Any claim at all on a CV could be a lie, but recruiters should scrutinise nine particular areas to avoid being duped, according to Organisational Psychologist, Joshua Wood. The vital parts to pay close attention to, he says, are:
- the importance of the role and responsibilities – are they inflated?
- the candidate’s achievements – are they embellished?
- the reason given for leaving the company – does it mask poor performance, or a conflict situation?
- tenure – has it been increased to remove gaps?
- staff managed – did the candidate directly manage them? Was this in an acting capacity only?
- revenue brought in or financial benefits – has the candidate exaggerated these to make herself appear more successful?
- certification or degree – did the candidate complete this, or fail, or drop out? Has it been conferred yet?
- academic dates – has the candidate changed these to cover failed or repeated subjects?
- previous remuneration – has this candidate bumped it up a little in order to get a bigger salary this time?
Wood says that on top of the above, recruiters should be on the lookout for embellishments or “flourishes” generally. “My favourite example of CV embellishment was given to me from a fellow recruiter,” he says. “The candidate had listed himself as the director of a national community service organisation. In interview, after a long series of probing questions, it turned out that the candidate’s organisation amounted to him and his sister moving some boxes from the garage for an elderly lady next door… once!” Subtleties in the language the candidate uses can hint at embellishments, he says.
For example, did the candidate do the whole lot, or “initiate the project”? Did they make important decisions or did they “research the issue”, “analyse the problem” or “make recommendations”? Did they work with other employees as opposed to “managing” or “supervising” them? Other areas to approach with caution include:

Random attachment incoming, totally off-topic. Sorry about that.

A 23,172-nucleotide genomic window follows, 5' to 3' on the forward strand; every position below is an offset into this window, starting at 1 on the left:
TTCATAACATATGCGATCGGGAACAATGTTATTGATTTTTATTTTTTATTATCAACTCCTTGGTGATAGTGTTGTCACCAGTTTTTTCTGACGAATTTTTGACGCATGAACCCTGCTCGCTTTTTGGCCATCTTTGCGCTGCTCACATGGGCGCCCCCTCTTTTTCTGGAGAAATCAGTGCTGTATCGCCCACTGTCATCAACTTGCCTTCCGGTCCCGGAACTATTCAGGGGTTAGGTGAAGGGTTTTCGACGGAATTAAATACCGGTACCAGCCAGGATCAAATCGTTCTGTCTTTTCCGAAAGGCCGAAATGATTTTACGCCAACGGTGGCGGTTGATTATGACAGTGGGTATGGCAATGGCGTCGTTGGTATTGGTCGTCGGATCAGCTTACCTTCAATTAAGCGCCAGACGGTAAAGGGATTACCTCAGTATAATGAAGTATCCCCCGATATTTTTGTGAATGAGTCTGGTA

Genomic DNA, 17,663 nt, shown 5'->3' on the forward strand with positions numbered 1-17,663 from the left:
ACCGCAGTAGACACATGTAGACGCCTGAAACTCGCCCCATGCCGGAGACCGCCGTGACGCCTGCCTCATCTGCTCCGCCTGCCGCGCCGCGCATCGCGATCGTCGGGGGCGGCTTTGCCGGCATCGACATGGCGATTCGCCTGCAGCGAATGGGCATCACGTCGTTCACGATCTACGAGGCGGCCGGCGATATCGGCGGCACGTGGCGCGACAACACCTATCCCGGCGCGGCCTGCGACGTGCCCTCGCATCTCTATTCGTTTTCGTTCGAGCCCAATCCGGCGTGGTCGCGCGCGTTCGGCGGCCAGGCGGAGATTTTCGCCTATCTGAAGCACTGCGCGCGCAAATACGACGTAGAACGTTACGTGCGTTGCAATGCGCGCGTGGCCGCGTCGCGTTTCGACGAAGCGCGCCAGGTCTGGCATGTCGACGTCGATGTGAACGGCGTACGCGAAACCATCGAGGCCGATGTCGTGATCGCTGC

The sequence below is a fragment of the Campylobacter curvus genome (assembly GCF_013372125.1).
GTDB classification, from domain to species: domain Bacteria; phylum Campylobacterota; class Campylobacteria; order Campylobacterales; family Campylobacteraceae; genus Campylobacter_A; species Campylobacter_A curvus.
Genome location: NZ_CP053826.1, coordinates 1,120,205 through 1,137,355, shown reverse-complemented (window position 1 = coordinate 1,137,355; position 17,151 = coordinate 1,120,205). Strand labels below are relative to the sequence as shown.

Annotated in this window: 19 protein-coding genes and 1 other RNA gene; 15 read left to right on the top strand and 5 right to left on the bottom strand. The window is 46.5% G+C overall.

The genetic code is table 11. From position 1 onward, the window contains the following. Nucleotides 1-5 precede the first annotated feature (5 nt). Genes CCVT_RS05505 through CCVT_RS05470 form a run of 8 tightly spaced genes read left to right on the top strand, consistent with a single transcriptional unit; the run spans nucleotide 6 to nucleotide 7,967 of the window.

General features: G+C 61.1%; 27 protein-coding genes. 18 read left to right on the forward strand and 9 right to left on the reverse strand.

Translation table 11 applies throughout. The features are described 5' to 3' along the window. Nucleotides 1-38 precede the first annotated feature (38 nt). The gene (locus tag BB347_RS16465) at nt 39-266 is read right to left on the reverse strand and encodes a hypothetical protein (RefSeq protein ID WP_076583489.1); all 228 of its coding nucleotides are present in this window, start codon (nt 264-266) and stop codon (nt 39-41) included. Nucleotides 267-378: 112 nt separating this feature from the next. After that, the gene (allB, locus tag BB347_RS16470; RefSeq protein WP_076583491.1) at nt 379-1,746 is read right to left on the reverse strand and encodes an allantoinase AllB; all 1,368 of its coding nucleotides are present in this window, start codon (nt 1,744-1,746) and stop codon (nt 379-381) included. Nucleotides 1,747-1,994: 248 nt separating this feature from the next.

- CV introduction and summary – canny candidates will tell you exactly what you want to hear in the CV summary, Wood says. “The summary might be true, of course, but communication or leadership skills are easier to exaggerate than job responsibilities or role lengths. This is because they are harder to define (and probity check) and they rely on candidates’ self-perception. They may also feel to candidates like less of an outright lie.”
- Hobbies – these might give you an indication of the candidate’s sociability etc,if they’re accurate. Wood’s research, however, shows that this is an area to which experienced recruiters pay far less attention than their inexperienced colleagues.
- Photos – research shows that good-looking people who put pictures on their CVs tend to get rated better than those that look average, but only if the CVs are mediocre, not if the CVs are strong, Wood says. His advice to recruiters: “Ignore the picture.”
- Academic qualifications – compared to inexperienced recruiters, experienced CV assessors place less emphasis on academic qualifications, particularly if they’re not relevant to the role. “If the degree is relevant (e.g. a medical degree for a GP), of course it’s important, but looking for any tertiary qualification, just for the sake of it, can cause you to miss good candidates. Research shows that academic qualifications are not as strong a predictor of future job performance as one might expect.”
“As recruiters we need to deal with embellishments and half-truths from candidates all of the way through the assessment process,” Wood says. “Many candidates will be perfectly honest, but there is a sizable proportion that will exaggerate and embellish to try to get that job. And some, like our ‘director of a national community service organisation’ will have absolutely no qualms about it.”First published in Recruiter Daily 12th April 2010